Priest Killer - Cecil Calnimptewa Hopi Katsina Doll
Yowi or Yowe is an Ogre Kachina. He may be regarded as a deity of certain Hopi Warrior Clans, having supremely powerful inner spiritual responsibility to punish including taking of life. He is now referred to by the non-Hopi people as the Priest Killer because he carried out the beheading of the priest during the Pueblo Revolt in 1680.
At that time, the Indians of New Mexico and Arizona revolted against the Catholic Church in an attempt to retain their religious freedom. Legend states that a Hopi named Yowe killed and beheaded a Franciscan priest. After this incident, the Hopi referred to Yowe or the Priest Killer as an Ogre Kachina that had the power to punish others.
Count on your fingers the five best Hopi Kachina carvers, and Cecil Calnimptewa would be among the top three. It would not be an exaggeration to say that Cecil Calnimptewa is synonymous with Hopi Katsina carving. He is acclaimed because of his sculptured Kachinas, bringing motion, detail and accuracy to the figures he carves. He uses da Vinci-like muscle tone to bring out tension. The articulation of his figures combine with the swaying folds and tassels of the capes and kilts, defining action and grace. Indeed, a true artist.
As stated in The Kachina Dolls of Cecil Calnimptewa, by Theda Bassman "Cecil Calnimptewa carved and sold his first Kachina doll when he was 18 years old. Since that time, he has become an innovator, teacher, and master of the art.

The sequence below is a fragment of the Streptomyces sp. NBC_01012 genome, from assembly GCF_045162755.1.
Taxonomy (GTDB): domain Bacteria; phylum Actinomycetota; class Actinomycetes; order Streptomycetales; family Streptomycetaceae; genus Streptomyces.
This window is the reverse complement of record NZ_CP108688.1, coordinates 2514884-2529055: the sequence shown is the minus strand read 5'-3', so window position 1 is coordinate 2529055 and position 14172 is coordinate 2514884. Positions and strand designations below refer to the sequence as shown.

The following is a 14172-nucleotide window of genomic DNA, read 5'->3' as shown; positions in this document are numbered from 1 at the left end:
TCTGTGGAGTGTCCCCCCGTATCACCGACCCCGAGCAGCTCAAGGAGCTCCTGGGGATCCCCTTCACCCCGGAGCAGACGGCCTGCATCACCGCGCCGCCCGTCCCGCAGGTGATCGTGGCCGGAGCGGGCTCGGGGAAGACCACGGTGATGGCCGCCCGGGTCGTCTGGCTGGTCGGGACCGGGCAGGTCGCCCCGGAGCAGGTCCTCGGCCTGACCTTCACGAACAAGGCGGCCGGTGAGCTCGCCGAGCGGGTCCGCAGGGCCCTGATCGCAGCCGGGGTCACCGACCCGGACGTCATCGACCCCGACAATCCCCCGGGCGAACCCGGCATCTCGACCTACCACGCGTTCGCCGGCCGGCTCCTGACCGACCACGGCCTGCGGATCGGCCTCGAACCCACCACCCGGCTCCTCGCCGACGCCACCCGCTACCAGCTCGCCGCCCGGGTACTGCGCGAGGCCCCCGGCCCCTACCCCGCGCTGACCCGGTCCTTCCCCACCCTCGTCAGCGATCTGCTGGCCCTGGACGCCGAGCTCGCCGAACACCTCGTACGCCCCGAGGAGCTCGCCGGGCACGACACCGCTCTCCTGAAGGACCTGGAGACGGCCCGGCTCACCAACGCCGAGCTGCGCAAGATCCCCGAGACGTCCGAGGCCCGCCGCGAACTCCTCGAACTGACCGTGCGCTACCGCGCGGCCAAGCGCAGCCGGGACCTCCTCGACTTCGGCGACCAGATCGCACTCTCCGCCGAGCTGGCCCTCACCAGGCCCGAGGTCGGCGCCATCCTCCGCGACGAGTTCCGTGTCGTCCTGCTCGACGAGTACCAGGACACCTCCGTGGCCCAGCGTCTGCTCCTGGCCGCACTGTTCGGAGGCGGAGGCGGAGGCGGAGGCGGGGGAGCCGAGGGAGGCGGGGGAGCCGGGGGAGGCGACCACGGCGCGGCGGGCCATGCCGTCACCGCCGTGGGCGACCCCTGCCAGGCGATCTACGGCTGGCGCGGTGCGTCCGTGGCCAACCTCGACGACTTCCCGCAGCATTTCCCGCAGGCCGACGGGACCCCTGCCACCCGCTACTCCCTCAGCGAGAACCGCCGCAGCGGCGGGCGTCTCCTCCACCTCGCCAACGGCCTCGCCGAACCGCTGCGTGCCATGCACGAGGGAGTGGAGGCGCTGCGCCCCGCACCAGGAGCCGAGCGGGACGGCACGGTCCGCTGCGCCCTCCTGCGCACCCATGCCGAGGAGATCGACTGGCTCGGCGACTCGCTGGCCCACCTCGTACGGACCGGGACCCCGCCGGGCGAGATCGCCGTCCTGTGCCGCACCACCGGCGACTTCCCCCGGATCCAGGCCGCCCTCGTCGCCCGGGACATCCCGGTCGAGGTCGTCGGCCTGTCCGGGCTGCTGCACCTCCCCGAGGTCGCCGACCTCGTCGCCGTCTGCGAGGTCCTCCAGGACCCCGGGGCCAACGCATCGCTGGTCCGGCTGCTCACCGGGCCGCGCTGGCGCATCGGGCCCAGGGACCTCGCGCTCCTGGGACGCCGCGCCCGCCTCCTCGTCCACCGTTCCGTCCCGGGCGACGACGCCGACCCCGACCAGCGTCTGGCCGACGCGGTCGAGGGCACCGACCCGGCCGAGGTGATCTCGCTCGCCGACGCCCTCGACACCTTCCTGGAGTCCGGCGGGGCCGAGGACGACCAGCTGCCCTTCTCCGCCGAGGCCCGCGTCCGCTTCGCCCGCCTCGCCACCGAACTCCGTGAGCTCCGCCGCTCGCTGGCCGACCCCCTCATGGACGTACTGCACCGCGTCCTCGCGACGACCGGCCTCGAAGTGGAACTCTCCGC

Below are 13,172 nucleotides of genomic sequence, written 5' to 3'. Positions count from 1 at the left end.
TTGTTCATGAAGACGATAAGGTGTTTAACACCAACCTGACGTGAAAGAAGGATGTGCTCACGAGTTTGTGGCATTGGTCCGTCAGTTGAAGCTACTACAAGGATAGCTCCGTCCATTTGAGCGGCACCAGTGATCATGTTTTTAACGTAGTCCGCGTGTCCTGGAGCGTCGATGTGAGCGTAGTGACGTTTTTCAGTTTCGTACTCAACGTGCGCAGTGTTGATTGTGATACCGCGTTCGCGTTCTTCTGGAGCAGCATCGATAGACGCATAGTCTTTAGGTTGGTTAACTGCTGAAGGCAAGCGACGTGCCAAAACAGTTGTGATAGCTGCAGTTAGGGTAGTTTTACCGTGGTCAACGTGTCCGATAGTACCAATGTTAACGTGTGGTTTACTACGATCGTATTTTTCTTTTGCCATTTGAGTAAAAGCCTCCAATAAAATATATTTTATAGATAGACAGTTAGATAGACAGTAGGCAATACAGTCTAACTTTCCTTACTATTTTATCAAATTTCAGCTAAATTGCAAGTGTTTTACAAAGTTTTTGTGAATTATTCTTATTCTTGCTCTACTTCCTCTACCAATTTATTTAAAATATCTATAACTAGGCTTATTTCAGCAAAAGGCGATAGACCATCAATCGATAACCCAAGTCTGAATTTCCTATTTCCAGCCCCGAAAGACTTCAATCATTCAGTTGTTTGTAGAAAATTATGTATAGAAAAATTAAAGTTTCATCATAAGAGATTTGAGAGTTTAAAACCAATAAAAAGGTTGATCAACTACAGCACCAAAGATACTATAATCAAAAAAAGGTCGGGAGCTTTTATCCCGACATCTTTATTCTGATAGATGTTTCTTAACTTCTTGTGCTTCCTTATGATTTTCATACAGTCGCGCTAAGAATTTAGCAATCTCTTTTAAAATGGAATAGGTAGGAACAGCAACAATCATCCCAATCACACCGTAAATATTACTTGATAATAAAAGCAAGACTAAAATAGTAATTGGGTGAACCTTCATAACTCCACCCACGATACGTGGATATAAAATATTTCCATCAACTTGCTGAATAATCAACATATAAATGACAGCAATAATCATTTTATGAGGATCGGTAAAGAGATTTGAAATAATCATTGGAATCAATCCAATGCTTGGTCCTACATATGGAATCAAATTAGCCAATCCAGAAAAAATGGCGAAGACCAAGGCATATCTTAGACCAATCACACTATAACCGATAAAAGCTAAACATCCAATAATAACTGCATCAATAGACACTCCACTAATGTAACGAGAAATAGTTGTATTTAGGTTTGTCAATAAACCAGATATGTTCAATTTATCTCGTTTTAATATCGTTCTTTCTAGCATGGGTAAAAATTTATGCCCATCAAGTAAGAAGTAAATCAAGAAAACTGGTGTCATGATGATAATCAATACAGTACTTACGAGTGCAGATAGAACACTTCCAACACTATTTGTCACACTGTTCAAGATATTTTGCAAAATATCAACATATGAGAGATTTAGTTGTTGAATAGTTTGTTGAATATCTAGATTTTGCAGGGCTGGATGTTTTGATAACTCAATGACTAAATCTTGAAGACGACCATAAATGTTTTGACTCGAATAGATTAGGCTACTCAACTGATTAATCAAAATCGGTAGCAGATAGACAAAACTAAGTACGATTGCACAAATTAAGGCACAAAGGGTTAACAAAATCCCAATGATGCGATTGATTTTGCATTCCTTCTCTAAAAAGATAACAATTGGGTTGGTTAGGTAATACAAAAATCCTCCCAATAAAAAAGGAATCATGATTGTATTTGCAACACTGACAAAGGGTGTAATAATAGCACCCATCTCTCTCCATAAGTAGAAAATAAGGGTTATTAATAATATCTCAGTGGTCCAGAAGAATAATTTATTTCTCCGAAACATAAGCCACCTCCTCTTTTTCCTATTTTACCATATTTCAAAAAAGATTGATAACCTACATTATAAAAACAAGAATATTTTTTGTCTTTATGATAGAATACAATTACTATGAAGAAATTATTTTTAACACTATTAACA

His artistry is exhibited in the fine detail of belts, sashes, and garments as well as musculature, the motion, and active stance of the doll. He produces very realistic figures that have sheer aesthetic beauty and display tremendous power."
Cecil Calnimptewa, Jr. was born in Moenkopi, Arizona, on January 1, 1950. (Moenkopi is a Hopi "outlying village" just outside of Tuba City, AZ.) As a teenager, Cecil was first taught by his father, Cecil, Sr. Cecil says that his first real introduction to art was while going to high school on the Reservation. He then attended Haskell Junior College in Kansas for three semesters. He intended to learn a trade, but spent most of his time studying art, using both oil and water colors. He was then young and married, and went into construction as a dry-waller. This lasted for 14 years, when he started carving full-time, mostly so that he could stay home with his family. His wife, Muriel, tragically died in 1991, as the result of pneumonia.
The following are excerpts from a recent interview with Tom and Jay Tallant who visited Cecil in his home.
"Kachinas have changed a lot in the last nine to ten years, one-piece carvings are becoming more common. Real game feathers went out in 1975, with the government's Migratory Bird Act; so we have all had to adapt to all-wooden feathers. Actually, I think the figures are better now than back then. However, I and my dad started making all wood figures, before the government outlawed anything but domestic foul feathers.
"We were also making one-piece figures back then. Today, I make all my figures one-piece, except the Eagle. For that Kachina, especially the big ones, I have to make the wings separately. For one thing, my wings are thinner and more delicate than most carvers, and this can create problems.
" We grub out the big spaces with a hand router and a Dremel tool. We finish the work with an Exacto knife. We put a lot of the detail in with an electric burner.
"When any one of my Kachina dolls goes out to a collector, I say, 'You are going to be a Hopi, and you are going out to a nice home. You'll be living with a bunch of new friends. Take care of those people, whereever you go.'
I listen to the spirit of the doll as I carve it, and that gives me new ideas. They don't become alive until I carve the eyes, and when I open them, I feel they become a real spirit.''
Ref.: www.ancientnations.com, and www.Kachinahouse.com
Item No.: KD.0021
Artist: Cecil Calnimptewa
Size: 12 in H